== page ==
By Mohamed Bafakih (@Moe_Fresco):
Looking at San Jose State’s women’s basketball team, you would think tattoos are nondescript.
With age, there’s a deciding factor on whether a tattoo is something a person would want on their body permanently.
The squad features a young bunch, but many players have a way of revealing their story through ink, small or big.
Sophomore point guard Taylor Turney typically wears an elbow-length compression shirt under her jersey, giving her just enough room to show off a half-sleeve piece on the left arm.
“I’ve always been a fan of tattoos,” said Turney, who got hers during senior year of high school. “Whenever I used to see them on people — I just think it’s art. I don’t really like how people judge, you know?”
A colorful jaguar is spotted on the back of Turney’s forearm because it’s her favorite animal. She credited her mom for the colors because Turney’s darker skin complexion favored the design.
On the front of her forearm are roses stacked on top of one another with feathers and angel wings that sit above.
“My roses mean love, happiness and new beginnings,” Turney said.
Her Cherokee Indian background is represented with the feathers and the angel wings are a reflection of her being saved.
“If something means a lot to you, I suggest why not get it on your body,” Turney said.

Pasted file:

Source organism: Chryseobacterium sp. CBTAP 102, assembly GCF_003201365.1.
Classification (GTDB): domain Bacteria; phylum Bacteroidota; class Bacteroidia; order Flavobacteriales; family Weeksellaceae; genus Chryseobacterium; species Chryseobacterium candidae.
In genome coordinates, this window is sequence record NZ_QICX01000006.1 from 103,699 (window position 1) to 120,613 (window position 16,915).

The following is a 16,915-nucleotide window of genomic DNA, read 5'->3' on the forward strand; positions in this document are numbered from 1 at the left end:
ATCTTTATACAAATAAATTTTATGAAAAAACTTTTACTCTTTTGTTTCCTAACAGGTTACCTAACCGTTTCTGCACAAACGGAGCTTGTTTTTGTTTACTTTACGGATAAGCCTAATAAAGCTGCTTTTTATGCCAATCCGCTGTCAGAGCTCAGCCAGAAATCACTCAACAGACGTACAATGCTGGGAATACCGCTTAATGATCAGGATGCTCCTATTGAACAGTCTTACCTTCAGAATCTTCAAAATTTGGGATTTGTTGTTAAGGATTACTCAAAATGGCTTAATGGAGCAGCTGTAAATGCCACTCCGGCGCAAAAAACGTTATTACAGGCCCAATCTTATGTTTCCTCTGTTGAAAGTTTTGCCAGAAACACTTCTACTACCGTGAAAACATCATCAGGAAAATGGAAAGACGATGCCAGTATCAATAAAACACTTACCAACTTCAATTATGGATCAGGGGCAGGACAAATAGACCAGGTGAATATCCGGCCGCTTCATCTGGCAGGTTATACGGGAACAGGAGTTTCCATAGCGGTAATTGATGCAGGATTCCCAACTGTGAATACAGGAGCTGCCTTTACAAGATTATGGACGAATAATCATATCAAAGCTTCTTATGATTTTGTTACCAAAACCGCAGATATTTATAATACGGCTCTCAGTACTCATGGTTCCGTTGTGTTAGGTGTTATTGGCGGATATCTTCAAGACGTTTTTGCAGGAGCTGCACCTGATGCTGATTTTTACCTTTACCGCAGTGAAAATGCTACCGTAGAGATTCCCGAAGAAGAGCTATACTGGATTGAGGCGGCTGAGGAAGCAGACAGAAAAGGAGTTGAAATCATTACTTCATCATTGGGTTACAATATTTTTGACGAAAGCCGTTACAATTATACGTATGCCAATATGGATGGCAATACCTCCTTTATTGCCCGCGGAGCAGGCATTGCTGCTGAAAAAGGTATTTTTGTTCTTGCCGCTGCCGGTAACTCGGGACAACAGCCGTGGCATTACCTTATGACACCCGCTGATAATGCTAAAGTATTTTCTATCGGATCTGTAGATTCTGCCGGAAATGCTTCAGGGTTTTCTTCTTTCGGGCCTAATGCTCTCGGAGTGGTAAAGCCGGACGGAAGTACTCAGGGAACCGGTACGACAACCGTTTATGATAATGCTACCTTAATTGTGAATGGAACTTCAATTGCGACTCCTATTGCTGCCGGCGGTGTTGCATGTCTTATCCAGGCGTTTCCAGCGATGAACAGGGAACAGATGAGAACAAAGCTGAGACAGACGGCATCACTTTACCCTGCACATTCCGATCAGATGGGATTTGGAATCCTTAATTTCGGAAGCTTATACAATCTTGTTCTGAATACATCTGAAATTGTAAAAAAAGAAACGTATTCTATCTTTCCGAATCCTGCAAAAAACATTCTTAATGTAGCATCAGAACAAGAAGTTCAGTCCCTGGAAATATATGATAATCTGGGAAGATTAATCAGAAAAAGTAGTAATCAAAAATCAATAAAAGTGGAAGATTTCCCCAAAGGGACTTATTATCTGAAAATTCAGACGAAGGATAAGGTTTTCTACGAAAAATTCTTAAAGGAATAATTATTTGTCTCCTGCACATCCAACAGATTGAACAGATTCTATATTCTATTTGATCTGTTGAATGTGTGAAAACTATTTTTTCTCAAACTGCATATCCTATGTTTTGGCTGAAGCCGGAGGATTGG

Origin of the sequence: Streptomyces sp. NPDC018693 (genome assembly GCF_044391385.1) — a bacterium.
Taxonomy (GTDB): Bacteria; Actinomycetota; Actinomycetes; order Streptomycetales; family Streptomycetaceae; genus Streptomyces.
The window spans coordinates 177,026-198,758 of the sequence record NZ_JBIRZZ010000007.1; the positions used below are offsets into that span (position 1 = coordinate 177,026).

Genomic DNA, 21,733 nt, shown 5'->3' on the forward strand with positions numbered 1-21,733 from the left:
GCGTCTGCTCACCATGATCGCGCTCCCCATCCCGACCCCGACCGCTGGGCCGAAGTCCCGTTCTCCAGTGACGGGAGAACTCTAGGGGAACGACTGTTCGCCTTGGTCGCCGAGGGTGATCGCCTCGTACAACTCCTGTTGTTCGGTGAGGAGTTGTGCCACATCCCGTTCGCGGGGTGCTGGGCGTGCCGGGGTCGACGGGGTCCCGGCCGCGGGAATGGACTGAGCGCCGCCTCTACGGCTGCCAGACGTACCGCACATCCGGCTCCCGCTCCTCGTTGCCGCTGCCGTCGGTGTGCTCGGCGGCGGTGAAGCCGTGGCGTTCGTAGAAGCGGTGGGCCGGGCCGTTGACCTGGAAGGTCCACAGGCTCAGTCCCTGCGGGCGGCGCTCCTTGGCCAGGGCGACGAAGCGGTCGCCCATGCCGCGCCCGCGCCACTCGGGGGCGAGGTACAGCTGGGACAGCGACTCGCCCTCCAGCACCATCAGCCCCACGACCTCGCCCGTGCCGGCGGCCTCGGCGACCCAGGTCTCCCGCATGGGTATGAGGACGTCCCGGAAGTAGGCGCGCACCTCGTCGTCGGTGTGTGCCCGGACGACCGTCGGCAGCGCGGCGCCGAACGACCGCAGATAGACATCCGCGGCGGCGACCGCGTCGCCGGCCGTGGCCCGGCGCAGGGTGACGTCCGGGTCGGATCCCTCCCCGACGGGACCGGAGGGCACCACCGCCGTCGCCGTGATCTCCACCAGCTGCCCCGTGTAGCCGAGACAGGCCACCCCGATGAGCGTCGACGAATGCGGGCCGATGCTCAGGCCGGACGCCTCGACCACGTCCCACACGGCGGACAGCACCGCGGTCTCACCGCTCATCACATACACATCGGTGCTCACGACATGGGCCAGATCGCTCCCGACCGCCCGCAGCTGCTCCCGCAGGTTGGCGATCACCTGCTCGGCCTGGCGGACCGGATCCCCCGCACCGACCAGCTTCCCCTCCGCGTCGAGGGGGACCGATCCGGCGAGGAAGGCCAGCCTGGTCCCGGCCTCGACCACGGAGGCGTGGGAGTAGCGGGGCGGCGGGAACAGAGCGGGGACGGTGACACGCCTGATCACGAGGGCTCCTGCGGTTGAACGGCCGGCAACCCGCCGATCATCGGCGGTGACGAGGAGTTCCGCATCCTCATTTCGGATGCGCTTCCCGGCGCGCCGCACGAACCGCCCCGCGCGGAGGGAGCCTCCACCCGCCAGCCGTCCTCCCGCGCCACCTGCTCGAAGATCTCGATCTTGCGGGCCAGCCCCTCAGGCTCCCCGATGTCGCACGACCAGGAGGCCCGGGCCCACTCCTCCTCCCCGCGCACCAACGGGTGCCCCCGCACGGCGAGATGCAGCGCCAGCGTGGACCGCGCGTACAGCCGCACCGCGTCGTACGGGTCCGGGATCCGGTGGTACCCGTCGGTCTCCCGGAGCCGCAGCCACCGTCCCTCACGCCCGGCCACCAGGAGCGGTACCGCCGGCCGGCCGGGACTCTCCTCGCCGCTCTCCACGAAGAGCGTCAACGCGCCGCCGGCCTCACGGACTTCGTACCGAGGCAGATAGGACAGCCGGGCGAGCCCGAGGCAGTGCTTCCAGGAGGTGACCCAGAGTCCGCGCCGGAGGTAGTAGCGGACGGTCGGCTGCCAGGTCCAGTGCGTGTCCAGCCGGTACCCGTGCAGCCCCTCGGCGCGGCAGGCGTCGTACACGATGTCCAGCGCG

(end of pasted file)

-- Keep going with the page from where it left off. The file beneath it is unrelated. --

Compared to the rest of the team, Turney’s tattoos are far more visible, but junior forward Andrea Kohlhaas is selective with the placement of them.
“I personally — because of what my major is [international business] — just don’t know where it’s going to take me in the future,” Kohlhaas said. “I would never want that [tattoos] to be a reason why I wouldn’t get hired or why it would limit what I want to do in the future.”
With that, the two-time Academic All-Mountain West selection chose the back of her left shoulder to get an Italian saying that translates to “always with me” in honor of her late grandfather, who was Italian, and wings on her ribs.
Unlike Turney’s meaning with her wings, Kohlhaas said it’s about the sky being the limit and it’s “within your ability to reach what you want.”
For redshirt freshman forward Anna Thomasdotter, her small, lone tattoo on her right heel was about the sensation.
“I really only got it because I wanted to see what it felt like,” Thomasdotter said.
What appears to be a sun, which she said goes unnoticed to her teammates, carries a scientific meaning.
“I’m a bio major and science stuff is really fascinating to me,” Thomasdotter said. “I wanted something that represents what I think about the world-ish.”
She left the middle part of her sun-shaped tattoo open as way of things coming together and becoming concrete.
Meaningful or meaningless, the young players will continue writing their own story, which eventually could translate to more tattoos.